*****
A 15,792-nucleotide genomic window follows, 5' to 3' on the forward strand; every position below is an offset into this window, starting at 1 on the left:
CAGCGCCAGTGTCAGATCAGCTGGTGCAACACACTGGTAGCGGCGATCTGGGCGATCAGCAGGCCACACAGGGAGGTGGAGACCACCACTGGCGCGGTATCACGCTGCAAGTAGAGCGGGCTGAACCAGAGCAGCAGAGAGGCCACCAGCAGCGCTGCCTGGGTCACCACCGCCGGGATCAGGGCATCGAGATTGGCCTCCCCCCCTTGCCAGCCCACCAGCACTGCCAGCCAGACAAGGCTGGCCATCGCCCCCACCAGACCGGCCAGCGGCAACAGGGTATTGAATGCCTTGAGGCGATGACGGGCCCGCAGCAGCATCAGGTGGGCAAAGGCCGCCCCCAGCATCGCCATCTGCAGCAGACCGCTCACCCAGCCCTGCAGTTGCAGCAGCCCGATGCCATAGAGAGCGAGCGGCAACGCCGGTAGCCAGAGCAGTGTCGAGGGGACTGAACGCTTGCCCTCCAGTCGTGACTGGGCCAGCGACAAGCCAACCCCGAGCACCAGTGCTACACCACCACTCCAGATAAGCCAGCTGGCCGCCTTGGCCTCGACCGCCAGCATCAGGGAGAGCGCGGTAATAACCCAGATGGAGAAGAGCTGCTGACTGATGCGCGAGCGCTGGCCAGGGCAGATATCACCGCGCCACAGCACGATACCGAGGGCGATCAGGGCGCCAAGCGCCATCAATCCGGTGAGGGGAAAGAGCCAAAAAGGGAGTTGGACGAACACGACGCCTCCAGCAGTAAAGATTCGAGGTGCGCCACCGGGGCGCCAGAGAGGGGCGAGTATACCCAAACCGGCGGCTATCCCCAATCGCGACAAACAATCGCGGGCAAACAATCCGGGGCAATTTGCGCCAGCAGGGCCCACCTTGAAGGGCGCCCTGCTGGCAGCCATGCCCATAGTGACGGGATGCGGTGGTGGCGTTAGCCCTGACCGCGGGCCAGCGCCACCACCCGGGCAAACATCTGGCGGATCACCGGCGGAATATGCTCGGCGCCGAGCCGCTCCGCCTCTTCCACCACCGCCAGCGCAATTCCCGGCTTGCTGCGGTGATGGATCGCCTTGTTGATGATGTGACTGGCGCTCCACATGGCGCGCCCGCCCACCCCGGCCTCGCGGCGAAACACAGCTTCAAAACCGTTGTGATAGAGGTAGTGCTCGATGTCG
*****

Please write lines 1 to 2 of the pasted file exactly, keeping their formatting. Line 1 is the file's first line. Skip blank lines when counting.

A 15,792-nucleotide genomic window follows, 5' to 3' on the forward strand; every position below is an offset into this window, starting at 1 on the left:
CAGCGCCAGTGTCAGATCAGCTGGTGCAACACACTGGTAGCGGCGATCTGGGCGATCAGCAGGCCACACAGGGAGGTGGAGACCACCACTGGCGCGGTATCACGCTGCAAGTAGAGCGGGCTGAACCAGAGCAGCAGAGAGGCCACCAGCAGCGCTGCCTGGGTCACCACCGCCGGGATCAGGGCATCGAGATTGGCCTCCCCCCCTTGCCAGCCCACCAGCACTGCCAGCCAGACAAGGCTGGCCATCGCCCCCACCAGACCGGCCAGCGGCAACAGGGTATTGAATGCCTTGAGGCGATGACGGGCCCGCAGCAGCATCAGGTGGGCAAAGGCCGCCCCCAGCATCGCCATCTGCAGCAGACCGCTCACCCAGCCCTGCAGTTGCAGCAGCCCGATGCCATAGAGAGCGAGCGGCAACGCCGGTAGCCAGAGCAGTGTCGAGGGGACTGAACGCTTGCCCTCCAGTCGTGACTGGGCCAGCGACAAGCCAACCCCGAGCACCAGTGCTACACCACCACTCCAGATAAGCCAGCTGGCCGCCTTGGCCTCGACCGCCAGCATCAGGGAGAGCGCGGTAATAACCCAGATGGAGAAGAGCTGCTGACTGATGCGCGAGCGCTGGCCAGGGCAGATATCACCGCGCCACAGCACGATACCGAGGGCGATCAGGGCGCCAAGCGCCATCAATCCGGTGAGGGGAAAGAGCCAAAAAGGGAGTTGGACGAACACGACGCCTCCAGCAGTAAAGATTCGAGGTGCGCCACCGGGGCGCCAGAGAGGGGCGAGTATACCCAAACCGGCGGCTATCCCCAATCGCGACAAACAATCGCGGGCAAACAATCCGGGGCAATTTGCGCCAGCAGGGCCCACCTTGAAGGGCGCCCTGCTGGCAGCCATGCCCATAGTGACGGGATGCGGTGGTGGCGTTAGCCCTGACCGCGGGCCAGCGCCACCACCCGGGCAAACATCTGGCGGATCACCGGCGGAATATGCTCGGCGCCGAGCCGCTCCGCCTCTTCCACCACCGCCAGCGCAATTCCCGGCTTGCTGCGGTGATGGATCGCCTTGTTGATGATGTGACTGGCGCTCCACATGGCGCGCCCGCCCACCCCGGCCTCGCGGCGAAACACAGCTTCAAAACCGTTGTGATAGAGGTAGTGCTCGATGTCG